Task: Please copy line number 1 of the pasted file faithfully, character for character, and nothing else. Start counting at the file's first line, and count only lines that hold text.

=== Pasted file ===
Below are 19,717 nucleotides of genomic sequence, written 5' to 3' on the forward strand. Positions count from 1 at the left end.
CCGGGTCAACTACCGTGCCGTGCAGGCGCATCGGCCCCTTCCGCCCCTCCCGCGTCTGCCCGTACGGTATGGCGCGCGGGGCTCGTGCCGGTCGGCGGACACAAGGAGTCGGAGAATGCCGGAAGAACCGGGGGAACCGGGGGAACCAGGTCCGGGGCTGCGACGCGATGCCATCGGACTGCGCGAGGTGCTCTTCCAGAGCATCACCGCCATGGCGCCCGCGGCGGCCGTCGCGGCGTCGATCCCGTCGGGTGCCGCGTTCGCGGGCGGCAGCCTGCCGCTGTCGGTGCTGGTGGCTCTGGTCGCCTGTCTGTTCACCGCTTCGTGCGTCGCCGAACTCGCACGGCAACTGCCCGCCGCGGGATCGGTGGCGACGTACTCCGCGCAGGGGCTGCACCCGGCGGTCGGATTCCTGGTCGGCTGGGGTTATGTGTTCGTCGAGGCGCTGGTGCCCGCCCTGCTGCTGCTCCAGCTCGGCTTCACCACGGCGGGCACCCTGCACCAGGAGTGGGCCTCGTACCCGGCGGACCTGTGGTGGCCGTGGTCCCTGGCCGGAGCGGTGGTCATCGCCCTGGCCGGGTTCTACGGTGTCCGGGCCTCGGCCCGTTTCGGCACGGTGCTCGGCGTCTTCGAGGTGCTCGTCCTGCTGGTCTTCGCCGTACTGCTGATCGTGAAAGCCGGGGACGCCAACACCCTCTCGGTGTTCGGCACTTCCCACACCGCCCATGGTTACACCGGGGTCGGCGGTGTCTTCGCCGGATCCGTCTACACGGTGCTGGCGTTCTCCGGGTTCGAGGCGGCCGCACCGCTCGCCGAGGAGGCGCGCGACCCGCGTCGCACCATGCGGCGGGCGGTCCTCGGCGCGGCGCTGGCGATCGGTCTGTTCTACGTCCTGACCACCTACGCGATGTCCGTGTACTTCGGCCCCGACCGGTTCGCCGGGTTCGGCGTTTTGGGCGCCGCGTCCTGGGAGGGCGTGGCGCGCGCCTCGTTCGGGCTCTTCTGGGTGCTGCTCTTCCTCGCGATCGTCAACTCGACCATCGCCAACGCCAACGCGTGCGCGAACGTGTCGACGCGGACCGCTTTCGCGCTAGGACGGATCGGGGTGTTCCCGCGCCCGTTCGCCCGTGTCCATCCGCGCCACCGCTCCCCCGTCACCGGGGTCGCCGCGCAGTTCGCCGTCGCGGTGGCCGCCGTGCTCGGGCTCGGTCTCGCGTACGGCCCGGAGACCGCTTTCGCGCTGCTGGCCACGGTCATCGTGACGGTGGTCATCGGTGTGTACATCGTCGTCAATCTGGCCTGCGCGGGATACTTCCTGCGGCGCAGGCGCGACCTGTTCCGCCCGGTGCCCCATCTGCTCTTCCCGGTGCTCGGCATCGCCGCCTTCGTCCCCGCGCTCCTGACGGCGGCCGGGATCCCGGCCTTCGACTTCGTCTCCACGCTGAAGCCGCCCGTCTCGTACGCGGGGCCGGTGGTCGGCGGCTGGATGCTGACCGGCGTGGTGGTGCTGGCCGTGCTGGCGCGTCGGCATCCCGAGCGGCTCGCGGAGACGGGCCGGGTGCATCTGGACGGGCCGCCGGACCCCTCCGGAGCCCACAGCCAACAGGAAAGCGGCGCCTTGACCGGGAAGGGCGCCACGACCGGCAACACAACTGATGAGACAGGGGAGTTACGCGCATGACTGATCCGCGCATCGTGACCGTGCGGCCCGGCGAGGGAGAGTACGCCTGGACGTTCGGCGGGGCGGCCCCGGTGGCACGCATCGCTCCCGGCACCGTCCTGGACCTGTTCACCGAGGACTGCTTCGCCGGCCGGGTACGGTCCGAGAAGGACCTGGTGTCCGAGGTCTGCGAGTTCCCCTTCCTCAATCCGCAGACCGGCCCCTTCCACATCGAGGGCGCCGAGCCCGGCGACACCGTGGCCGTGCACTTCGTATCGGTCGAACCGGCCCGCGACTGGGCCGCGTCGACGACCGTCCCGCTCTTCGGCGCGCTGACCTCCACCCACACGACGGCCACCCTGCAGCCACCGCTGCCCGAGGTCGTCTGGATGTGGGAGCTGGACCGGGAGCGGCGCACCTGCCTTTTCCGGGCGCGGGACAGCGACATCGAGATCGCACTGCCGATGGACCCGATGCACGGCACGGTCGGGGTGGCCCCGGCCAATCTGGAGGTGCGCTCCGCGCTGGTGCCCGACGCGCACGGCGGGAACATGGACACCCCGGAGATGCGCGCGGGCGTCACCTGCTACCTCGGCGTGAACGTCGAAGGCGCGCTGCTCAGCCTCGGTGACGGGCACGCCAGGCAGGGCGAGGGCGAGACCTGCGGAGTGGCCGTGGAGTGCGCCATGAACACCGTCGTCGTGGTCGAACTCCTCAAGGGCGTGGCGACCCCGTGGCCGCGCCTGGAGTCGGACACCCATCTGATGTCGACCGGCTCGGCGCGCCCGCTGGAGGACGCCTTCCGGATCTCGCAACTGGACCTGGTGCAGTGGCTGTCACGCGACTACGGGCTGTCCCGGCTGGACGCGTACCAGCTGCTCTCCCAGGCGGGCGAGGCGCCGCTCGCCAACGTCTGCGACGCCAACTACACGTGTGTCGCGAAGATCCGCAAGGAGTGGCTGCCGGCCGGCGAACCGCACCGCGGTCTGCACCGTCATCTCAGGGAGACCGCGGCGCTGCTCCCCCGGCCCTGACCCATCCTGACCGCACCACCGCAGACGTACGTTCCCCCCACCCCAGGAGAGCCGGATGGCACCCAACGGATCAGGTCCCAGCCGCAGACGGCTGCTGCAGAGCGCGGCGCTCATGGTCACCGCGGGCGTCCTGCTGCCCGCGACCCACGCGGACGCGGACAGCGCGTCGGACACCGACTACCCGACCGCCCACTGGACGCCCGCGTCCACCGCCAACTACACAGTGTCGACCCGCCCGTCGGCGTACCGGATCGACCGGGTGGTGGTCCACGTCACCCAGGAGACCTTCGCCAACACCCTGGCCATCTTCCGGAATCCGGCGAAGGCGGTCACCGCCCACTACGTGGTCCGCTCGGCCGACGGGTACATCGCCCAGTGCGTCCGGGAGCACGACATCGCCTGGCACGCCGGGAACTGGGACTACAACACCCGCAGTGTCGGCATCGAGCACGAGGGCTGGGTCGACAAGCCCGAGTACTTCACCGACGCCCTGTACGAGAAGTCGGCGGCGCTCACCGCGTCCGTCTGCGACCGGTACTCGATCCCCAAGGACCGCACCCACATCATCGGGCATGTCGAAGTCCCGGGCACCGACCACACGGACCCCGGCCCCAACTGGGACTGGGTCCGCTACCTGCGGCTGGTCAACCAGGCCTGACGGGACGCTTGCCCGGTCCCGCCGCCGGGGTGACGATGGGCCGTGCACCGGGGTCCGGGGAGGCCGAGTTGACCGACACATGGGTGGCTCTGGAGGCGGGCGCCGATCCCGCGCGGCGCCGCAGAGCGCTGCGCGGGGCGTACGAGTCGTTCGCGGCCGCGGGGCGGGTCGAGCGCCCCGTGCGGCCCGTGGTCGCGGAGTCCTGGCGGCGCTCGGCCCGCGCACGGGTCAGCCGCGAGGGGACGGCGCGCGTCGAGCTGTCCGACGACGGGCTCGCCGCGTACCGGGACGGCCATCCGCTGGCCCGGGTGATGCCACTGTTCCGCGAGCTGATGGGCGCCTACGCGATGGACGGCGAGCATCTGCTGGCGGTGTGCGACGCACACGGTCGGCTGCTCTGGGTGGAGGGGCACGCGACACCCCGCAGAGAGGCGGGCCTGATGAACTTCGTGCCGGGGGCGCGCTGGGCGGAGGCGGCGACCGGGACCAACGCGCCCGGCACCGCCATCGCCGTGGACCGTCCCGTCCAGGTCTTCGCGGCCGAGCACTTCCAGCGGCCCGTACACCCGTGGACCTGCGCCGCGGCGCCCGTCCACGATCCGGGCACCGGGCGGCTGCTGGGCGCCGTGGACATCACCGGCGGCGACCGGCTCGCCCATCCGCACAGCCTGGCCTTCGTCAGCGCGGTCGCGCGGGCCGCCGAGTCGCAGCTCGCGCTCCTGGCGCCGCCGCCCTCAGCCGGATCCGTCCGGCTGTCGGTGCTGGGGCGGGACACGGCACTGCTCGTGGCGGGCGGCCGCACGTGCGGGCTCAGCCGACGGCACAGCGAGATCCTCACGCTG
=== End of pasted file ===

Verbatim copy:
Below are 19,717 nucleotides of genomic sequence, written 5' to 3' on the forward strand. Positions count from 1 at the left end.